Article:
Lexington, VA 1928 - 2011 Rome, Italy
Together with John Cage, Franz Kline and Robert Motherwell, Cy Twombly studied under the influential teacher and artist Josef Albers and others at Black Mountain College in the 1950s. Starting from Abstract Expressionism, he developed a pictorial language made up of line-emphasised signs and rhythmically interwoven scribblings, combined with subdued colour accentuations and blurrings. His works are usually based on monochrome light or dark surfaces, so the pictures appear extremely subdued. Twombly's repertoire of signs does not lend itself to an unambiguous interpretation; his approach is rather an approximation to the unutterable. Twombly undertook many journeys, mainly through America and the Mediterranean world, and processed the immediate sensory impressions in his works. For instance, his picture titles take up Greek mythology, thus emphasizing the archaic effect of his increasingly lyrical and literary style.
Galerie Thomas Modern devoted its opening exhibition in autumn 2009 to the artists „Beuys – Kiefer – Twombly“. In the exhibition the gallery was able to present a number of works from the 1950s and 60s, in which the artist combined different drawing and painting techniques. Among them were two works from the series „Ten day wait at Mugda“, which he executed with oil, wax crayon, and pencil. The enigmatic title holds a true story:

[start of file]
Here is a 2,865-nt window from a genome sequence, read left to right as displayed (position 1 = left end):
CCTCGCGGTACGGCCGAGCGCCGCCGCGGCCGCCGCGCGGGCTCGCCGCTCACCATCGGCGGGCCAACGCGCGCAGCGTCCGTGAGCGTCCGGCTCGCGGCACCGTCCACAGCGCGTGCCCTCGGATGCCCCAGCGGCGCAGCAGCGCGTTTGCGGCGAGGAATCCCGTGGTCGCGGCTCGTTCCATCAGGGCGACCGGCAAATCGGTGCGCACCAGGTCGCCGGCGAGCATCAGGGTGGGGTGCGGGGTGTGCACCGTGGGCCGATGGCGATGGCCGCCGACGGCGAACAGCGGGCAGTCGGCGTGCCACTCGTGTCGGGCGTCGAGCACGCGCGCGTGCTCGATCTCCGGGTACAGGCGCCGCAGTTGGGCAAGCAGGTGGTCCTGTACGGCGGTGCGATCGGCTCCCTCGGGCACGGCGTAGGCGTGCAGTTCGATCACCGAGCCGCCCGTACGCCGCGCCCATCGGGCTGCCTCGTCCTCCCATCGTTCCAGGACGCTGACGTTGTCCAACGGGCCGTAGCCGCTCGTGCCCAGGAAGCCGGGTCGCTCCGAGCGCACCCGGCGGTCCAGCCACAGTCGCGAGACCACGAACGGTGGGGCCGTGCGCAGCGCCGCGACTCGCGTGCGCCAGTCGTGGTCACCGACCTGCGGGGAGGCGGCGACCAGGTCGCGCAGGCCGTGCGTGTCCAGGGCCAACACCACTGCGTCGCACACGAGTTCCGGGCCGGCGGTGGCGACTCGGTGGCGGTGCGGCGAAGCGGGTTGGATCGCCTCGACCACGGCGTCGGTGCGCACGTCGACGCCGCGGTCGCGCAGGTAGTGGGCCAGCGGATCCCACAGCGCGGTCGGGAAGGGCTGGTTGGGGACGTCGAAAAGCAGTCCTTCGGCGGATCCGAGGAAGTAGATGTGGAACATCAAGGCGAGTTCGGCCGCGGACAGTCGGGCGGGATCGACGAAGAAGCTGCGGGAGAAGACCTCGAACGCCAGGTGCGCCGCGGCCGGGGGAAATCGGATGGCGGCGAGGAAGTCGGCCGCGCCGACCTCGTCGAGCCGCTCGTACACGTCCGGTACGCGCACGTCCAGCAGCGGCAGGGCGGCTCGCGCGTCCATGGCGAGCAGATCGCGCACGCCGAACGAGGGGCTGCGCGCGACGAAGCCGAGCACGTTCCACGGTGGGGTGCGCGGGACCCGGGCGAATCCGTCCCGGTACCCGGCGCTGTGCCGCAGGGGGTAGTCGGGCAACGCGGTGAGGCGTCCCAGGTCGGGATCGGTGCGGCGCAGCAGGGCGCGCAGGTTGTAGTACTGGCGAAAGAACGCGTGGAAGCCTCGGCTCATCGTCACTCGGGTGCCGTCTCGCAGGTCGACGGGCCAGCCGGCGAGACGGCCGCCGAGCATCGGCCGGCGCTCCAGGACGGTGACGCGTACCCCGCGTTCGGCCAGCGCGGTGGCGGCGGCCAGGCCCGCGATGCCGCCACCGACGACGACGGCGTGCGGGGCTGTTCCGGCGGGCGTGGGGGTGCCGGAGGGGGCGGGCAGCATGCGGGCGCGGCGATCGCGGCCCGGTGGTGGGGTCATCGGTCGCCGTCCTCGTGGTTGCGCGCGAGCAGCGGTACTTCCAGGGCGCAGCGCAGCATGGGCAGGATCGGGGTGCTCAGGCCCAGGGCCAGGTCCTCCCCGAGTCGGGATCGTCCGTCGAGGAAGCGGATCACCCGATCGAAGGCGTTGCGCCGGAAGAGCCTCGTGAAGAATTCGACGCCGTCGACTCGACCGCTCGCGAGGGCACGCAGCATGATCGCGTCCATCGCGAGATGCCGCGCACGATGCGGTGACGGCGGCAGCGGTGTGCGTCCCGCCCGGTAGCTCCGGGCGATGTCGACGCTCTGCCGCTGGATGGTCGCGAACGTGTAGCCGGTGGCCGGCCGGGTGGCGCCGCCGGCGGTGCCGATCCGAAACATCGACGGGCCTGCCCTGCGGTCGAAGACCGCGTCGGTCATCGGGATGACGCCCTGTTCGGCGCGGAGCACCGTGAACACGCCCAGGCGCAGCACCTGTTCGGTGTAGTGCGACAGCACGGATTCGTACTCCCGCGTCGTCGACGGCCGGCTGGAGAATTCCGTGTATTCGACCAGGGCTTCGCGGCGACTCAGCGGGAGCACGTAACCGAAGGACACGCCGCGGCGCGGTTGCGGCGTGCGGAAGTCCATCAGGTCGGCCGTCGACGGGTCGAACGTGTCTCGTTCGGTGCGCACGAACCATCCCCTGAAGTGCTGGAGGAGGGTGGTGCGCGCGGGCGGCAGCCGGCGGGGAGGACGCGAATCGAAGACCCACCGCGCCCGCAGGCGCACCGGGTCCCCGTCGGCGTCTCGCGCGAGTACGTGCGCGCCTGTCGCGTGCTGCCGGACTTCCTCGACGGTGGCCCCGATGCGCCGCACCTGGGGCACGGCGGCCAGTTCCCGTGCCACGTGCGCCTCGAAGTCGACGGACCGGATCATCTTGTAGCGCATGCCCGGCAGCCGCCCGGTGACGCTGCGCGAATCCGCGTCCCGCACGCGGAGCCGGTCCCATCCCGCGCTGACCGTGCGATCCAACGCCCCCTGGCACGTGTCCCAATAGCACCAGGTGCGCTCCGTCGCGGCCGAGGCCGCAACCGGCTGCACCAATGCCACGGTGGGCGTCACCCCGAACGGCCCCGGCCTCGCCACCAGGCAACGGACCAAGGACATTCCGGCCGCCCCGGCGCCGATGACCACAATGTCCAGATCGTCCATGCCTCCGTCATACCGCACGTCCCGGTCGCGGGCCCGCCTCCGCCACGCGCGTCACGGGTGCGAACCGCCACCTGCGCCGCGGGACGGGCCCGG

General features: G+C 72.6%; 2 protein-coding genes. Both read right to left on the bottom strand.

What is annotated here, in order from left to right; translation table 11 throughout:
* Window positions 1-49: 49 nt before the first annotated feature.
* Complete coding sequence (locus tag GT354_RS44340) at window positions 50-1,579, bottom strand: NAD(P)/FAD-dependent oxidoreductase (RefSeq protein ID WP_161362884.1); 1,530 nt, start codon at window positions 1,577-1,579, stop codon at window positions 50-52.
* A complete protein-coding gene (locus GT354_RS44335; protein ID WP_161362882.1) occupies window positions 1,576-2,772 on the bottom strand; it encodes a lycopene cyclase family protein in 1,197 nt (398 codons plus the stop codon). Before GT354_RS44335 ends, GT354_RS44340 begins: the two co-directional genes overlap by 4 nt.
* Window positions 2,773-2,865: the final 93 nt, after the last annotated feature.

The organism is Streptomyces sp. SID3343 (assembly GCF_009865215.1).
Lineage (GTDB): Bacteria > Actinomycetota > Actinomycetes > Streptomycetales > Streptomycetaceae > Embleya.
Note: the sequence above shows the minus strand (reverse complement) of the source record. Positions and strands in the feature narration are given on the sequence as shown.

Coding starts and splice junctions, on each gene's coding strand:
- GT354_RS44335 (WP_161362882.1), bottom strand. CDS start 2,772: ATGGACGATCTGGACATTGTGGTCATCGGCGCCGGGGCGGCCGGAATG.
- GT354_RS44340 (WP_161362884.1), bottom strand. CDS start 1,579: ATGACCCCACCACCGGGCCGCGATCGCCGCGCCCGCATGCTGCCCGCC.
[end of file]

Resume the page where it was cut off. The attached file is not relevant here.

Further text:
Twombly and Robert Rauschenberg were travelling in Morocco in a bus. They got off in a small place they liked, by the name of Mugda. After a walk through the village, they returned to the bus stop and inquired when the next bus was due. The answer: In ten days”. The two artists had no choice but to find an accomodation and wait. During the wait Twombly created sketches which he later used in Rome for the series of five paintings entitled “Ten day wait at Mugda”.